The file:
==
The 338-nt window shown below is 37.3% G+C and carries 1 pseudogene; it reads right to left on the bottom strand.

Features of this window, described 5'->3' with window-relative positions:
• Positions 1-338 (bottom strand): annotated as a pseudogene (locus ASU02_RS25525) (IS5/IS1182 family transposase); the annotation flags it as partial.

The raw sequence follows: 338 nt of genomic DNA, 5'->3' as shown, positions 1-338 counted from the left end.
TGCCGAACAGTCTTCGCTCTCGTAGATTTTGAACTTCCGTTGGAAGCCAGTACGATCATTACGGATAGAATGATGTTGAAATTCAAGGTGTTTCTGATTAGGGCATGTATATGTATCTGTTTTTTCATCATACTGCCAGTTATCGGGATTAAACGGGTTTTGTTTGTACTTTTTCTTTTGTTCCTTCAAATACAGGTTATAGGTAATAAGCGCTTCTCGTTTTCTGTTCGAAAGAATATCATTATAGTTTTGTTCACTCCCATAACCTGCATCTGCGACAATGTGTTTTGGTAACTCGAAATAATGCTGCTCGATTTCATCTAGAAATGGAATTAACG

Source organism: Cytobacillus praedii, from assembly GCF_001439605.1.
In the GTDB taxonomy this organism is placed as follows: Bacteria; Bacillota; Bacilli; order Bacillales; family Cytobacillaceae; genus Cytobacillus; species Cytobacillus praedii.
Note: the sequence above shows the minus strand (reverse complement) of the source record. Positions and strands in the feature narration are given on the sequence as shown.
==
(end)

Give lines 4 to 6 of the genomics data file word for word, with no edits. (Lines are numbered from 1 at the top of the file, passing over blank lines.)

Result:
The raw sequence follows: 338 nt of genomic DNA, 5'->3' as shown, positions 1-338 counted from the left end.
TGCCGAACAGTCTTCGCTCTCGTAGATTTTGAACTTCCGTTGGAAGCCAGTACGATCATTACGGATAGAATGATGTTGAAATTCAAGGTGTTTCTGATTAGGGCATGTATATGTATCTGTTTTTTCATCATACTGCCAGTTATCGGGATTAAACGGGTTTTGTTTGTACTTTTTCTTTTGTTCCTTCAAATACAGGTTATAGGTAATAAGCGCTTCTCGTTTTCTGTTCGAAAGAATATCATTATAGTTTTGTTCACTCCCATAACCTGCATCTGCGACAATGTGTTTTGGTAACTCGAAATAATGCTGCTCGATTTCATCTAGAAATGGAATTAACG

Source organism: Cytobacillus praedii, from assembly GCF_001439605.1.